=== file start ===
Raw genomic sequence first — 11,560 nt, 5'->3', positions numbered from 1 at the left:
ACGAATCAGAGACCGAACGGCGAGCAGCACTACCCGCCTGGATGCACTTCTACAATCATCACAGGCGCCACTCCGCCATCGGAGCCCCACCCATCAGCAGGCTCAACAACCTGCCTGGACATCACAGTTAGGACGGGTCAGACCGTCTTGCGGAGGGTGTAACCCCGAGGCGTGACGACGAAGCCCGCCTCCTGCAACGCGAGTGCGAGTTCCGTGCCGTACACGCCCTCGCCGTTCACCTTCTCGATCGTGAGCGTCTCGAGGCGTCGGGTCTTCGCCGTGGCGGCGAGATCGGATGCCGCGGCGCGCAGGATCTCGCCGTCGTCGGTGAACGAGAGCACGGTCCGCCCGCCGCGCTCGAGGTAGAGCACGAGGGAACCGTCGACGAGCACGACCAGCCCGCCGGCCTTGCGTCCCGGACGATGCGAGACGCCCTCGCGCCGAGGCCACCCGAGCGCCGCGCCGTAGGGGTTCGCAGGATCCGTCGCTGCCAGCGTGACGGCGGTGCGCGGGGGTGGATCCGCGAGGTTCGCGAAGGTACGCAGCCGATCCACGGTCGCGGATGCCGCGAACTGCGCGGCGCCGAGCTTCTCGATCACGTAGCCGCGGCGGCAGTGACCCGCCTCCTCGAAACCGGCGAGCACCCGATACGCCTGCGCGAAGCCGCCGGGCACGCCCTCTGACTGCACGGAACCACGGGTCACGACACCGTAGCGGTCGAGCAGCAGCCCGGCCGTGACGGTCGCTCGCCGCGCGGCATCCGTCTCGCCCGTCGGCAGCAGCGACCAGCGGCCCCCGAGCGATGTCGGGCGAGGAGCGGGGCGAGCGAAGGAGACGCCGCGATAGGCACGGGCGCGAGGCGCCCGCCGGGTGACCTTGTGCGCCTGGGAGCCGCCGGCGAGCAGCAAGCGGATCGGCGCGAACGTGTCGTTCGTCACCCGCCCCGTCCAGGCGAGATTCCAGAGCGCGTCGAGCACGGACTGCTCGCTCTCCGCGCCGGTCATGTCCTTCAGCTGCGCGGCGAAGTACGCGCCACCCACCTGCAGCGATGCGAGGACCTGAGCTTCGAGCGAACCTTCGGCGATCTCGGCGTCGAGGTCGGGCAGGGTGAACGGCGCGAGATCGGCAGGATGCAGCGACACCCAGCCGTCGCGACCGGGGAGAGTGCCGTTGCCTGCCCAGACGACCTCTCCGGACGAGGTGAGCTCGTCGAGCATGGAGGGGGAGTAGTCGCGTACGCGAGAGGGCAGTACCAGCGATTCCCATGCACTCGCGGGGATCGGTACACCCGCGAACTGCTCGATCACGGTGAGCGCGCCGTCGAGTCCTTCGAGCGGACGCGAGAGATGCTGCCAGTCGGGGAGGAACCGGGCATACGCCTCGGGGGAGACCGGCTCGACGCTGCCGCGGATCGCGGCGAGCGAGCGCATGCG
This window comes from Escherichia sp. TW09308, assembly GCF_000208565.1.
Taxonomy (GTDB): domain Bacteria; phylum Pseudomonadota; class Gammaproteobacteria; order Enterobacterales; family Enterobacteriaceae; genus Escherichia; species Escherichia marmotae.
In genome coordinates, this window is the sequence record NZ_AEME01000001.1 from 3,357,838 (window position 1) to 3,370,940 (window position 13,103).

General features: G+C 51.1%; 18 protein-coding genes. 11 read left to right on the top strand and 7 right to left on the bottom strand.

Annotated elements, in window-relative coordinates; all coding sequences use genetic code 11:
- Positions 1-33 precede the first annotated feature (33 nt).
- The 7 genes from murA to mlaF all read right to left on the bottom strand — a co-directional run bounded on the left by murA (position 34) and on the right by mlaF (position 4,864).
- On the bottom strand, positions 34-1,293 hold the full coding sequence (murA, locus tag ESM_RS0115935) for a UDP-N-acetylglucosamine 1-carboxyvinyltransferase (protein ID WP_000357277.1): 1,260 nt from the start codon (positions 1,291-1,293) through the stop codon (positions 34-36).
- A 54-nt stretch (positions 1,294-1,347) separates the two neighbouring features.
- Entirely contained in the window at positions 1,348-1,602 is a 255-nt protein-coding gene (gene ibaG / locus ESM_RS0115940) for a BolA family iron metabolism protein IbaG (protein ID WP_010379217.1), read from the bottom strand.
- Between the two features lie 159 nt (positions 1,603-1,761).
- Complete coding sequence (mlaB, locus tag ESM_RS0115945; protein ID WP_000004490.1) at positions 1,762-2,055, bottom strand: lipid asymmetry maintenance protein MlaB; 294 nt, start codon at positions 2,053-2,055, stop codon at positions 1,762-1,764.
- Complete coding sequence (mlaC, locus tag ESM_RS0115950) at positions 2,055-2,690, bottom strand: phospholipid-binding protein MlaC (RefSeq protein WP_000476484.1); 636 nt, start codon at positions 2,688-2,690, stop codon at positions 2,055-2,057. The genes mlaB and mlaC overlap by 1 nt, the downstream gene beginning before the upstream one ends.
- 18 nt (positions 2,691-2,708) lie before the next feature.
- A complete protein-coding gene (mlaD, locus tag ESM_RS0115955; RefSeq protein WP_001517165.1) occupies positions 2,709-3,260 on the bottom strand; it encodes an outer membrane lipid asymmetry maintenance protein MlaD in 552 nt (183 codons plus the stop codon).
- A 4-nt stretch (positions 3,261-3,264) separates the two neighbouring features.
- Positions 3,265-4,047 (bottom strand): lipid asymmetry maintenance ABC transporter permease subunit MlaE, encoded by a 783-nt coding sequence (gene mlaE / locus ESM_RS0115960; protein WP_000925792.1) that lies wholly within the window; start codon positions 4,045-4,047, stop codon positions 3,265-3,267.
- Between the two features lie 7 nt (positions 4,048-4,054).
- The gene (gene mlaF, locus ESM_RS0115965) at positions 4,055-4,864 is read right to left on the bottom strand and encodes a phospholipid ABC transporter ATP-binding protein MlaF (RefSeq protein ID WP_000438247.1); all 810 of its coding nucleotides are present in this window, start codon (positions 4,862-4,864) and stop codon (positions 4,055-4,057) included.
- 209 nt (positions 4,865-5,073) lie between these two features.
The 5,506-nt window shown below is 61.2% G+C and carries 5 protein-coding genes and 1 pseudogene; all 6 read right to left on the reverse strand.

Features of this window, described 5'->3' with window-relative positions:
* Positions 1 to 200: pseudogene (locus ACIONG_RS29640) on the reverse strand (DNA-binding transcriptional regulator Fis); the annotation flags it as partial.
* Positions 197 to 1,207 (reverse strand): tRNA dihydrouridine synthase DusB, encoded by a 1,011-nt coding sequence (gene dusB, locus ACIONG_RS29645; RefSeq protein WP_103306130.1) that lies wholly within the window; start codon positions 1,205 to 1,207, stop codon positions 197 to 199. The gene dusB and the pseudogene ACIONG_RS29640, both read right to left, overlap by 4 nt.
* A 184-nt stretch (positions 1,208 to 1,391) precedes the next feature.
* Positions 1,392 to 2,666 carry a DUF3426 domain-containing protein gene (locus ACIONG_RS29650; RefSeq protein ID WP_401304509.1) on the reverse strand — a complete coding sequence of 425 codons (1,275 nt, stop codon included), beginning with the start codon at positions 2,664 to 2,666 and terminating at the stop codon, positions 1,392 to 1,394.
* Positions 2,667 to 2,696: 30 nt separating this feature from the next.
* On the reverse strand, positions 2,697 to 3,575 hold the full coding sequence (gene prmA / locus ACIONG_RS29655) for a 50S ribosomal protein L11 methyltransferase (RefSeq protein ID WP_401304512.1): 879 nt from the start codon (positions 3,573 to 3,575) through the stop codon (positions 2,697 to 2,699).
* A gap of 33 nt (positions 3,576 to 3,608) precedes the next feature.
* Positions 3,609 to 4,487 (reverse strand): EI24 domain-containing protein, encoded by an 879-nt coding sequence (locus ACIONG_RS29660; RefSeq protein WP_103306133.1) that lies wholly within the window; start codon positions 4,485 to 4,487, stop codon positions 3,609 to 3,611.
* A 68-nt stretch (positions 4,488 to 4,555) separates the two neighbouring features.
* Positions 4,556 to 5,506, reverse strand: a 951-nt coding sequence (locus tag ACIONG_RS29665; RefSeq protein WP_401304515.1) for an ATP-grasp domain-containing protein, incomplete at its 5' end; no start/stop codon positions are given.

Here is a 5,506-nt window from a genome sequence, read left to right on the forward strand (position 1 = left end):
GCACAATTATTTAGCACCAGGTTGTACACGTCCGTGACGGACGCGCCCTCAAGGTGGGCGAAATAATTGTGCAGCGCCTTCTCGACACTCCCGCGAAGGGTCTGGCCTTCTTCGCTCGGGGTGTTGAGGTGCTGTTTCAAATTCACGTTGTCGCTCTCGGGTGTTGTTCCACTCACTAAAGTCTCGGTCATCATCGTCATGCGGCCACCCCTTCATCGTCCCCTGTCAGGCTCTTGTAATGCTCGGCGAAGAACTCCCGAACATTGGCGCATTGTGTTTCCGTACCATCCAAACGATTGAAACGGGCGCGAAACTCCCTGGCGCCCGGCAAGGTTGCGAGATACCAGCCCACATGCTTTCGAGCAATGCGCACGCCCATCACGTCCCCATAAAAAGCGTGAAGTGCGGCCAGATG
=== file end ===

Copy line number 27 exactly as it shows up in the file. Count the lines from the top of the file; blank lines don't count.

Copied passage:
* A 184-nt stretch (positions 1,208 to 1,391) precedes the next feature.